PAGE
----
Udder insanity: Geez! Get over it, will ya? MooLatte is a friggin' drink, and anyone who takes that as a racial undertone needs to get past it. "Moo" is for cow -- get it? And "Latte" is for latte! For God's sake -- stop the insanity; and if you don't like it, don't patronize DQ!
Kurtz so bad: But isn't the term "White House" so much worse?
Reading an article like this one helps me understand what Kurtz was going through (in Heart of Darkness) when his last words said were "The horror, the horror."
Marketing names: The literal, negative deconstruction of MooLatte has no basis in reality. It is just this kind of analysis that would knock a name like Starbucks off the table. Won't people think Starbucks is a troupe of male strippers? Or a game show in which celebrities compete for cash?
Or what about a name like Crossfire, the sports car from Chrysler? Innocent women and children get killed in a crossfire, don't they? Does that mean Crossfire is a bad name for a car? Of course not. But why not? Because the public accepts names in the spirit and context that companies provide.
Consumers never engage in literal deconstruction; if they did there would be an endless line of protesters at the door of Banana Republic, because Banana Republic is a negative cultural slur aimed at Latin America. Except when it's the name of a clothing store.
Remembering us: Ha-ha-ha-ha -- this is the funniest thing I have read in a long time! I used to live in Houston, and I had forgotten all about the Press. I am bookmarking your Web site to look at every day now. Kudos to the writer of this story.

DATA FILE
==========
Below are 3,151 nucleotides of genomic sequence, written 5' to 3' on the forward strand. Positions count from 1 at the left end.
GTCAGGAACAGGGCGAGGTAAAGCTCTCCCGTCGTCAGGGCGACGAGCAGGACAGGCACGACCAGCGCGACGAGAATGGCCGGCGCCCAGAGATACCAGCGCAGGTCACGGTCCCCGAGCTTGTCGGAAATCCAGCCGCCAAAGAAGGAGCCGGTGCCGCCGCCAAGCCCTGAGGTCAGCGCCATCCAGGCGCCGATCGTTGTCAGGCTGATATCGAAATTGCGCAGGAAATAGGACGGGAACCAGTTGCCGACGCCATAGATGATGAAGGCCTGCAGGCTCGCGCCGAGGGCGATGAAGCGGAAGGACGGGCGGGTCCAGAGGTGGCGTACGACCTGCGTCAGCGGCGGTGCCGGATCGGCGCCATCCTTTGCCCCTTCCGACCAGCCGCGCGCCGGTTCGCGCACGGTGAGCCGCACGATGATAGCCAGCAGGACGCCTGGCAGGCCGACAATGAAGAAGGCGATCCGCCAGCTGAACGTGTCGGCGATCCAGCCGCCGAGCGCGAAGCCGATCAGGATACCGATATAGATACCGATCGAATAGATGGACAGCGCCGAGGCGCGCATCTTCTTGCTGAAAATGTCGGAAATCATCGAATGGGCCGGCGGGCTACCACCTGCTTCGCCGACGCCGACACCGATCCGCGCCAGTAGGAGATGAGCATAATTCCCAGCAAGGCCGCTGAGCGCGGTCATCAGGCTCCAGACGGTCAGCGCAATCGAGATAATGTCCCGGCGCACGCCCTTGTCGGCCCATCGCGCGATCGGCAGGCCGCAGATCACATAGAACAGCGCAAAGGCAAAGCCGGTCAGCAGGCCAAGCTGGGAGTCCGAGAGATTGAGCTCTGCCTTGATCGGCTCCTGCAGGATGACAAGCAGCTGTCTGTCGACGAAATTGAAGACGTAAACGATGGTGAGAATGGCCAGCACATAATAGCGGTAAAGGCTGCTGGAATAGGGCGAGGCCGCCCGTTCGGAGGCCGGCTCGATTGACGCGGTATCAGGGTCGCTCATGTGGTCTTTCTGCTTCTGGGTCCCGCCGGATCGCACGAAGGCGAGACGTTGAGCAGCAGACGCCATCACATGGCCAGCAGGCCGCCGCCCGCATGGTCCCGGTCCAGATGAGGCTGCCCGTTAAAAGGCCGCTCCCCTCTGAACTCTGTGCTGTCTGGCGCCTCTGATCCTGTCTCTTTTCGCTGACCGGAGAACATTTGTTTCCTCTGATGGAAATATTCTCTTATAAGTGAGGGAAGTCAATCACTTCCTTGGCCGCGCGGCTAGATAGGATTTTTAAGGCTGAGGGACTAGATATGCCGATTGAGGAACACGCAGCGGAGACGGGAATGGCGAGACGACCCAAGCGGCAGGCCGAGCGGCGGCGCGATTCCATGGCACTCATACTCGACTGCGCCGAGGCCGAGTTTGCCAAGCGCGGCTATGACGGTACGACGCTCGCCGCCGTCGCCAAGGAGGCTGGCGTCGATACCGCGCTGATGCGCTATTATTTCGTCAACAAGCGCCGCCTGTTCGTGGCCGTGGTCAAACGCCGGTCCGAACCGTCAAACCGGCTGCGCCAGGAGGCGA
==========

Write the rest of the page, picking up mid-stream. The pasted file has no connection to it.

Raves for Robb's roaming: I wanted to thank you, Robb Walsh, for your superb restaurant review column. I cannot tell you how I look forward to reading your reviews. Prior to your arrival at the Press, the restaurant reviews were stuffy and fairly lame.
By and large, expensive and well-known restaurants were always the order of the day. It's refreshing to read about obscure and ethnic restaurants, and I have learned quite a bit about food and food lore.
Thanks so much; please keep up the excellent work.
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Defining the blues: I, for one, totally agree with music editor John Nova Lomax [Racket, August 5] in that there is no definition for blues! Which is why I play on my radio program people from James Brown (considered an R&B artist and funk pioneer) to Carl Perkins, who was not only not a blues artist but also played country and R&B, and helped create rockabilly (and also, like most "great" blues artists, he picked cotton). Who's to say that these guys didn't play their own form of blues? Along with Elvis, Sam Cooke, Otis Redding and maybe even John Coltrane. I'm with you that blues can be anything.
However, on the subject of Fat Possum artists, I think the question in essence is "How could we know they are authentic?" I probably know at least 75 to 100 people personally who do not know who R.L. Burnside, T-Model Ford or Junior Kimbrough are. These people think that Eric Clapton or Roomful of Blues is the real thing. Clapton is frightfully talented when it comes to guitar playing. However, he's making money on songs he didn't write; and to boot, he's doing it on songs he probably shouldn't even be cheapening with his extremely high-dollar recording contract.
When you hear the Fat Possum artists, you hear a much more authentic sound of what blues is, as opposed to the overproduced "blues" record labels. With one listen, you know these guys are playing blues.